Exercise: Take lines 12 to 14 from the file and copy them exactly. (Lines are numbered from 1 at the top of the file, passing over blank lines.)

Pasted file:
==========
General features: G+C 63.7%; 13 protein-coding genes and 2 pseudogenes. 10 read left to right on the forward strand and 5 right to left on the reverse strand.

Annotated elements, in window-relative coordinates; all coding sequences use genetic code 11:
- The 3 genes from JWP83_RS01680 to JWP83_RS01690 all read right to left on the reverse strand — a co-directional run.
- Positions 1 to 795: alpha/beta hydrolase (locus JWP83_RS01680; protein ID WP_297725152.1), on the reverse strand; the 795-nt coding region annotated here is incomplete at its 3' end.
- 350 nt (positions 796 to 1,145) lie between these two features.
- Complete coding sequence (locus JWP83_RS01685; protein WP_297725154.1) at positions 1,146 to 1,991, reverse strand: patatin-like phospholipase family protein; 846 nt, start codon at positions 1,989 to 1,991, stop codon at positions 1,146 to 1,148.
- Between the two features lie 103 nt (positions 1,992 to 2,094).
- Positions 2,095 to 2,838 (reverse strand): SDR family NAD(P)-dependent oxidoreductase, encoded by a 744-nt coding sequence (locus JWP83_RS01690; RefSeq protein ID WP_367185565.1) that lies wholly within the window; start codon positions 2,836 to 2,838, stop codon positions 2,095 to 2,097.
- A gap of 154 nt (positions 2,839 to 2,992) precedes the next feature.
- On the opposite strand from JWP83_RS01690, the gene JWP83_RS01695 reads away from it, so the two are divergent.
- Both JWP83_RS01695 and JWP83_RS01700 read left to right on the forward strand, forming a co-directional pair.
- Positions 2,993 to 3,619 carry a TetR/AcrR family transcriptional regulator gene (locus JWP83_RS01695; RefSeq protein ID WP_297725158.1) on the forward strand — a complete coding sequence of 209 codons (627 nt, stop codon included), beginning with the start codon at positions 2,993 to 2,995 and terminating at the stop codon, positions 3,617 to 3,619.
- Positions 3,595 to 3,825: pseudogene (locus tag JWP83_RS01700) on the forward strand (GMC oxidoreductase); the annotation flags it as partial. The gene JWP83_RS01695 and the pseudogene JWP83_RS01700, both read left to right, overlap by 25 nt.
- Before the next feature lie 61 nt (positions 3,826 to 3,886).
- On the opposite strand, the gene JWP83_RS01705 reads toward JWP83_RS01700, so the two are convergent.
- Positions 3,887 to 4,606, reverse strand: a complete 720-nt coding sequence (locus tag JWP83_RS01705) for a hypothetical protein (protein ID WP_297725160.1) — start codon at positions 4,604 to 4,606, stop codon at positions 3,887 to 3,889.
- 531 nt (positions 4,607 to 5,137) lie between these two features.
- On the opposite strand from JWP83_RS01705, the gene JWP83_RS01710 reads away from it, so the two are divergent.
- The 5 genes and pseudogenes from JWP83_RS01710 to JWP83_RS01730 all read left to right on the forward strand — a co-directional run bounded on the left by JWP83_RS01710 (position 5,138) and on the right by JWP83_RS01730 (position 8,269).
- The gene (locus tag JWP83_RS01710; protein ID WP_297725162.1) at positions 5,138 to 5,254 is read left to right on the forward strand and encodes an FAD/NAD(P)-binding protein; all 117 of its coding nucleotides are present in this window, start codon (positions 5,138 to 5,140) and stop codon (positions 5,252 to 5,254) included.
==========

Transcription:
- Positions 2,993 to 3,619 carry a TetR/AcrR family transcriptional regulator gene (locus JWP83_RS01695; RefSeq protein ID WP_297725158.1) on the forward strand — a complete coding sequence of 209 codons (627 nt, stop codon included), beginning with the start codon at positions 2,993 to 2,995 and terminating at the stop codon, positions 3,617 to 3,619.
- Positions 3,595 to 3,825: pseudogene (locus tag JWP83_RS01700) on the forward strand (GMC oxidoreductase); the annotation flags it as partial. The gene JWP83_RS01695 and the pseudogene JWP83_RS01700, both read left to right, overlap by 25 nt.
- Before the next feature lie 61 nt (positions 3,826 to 3,886).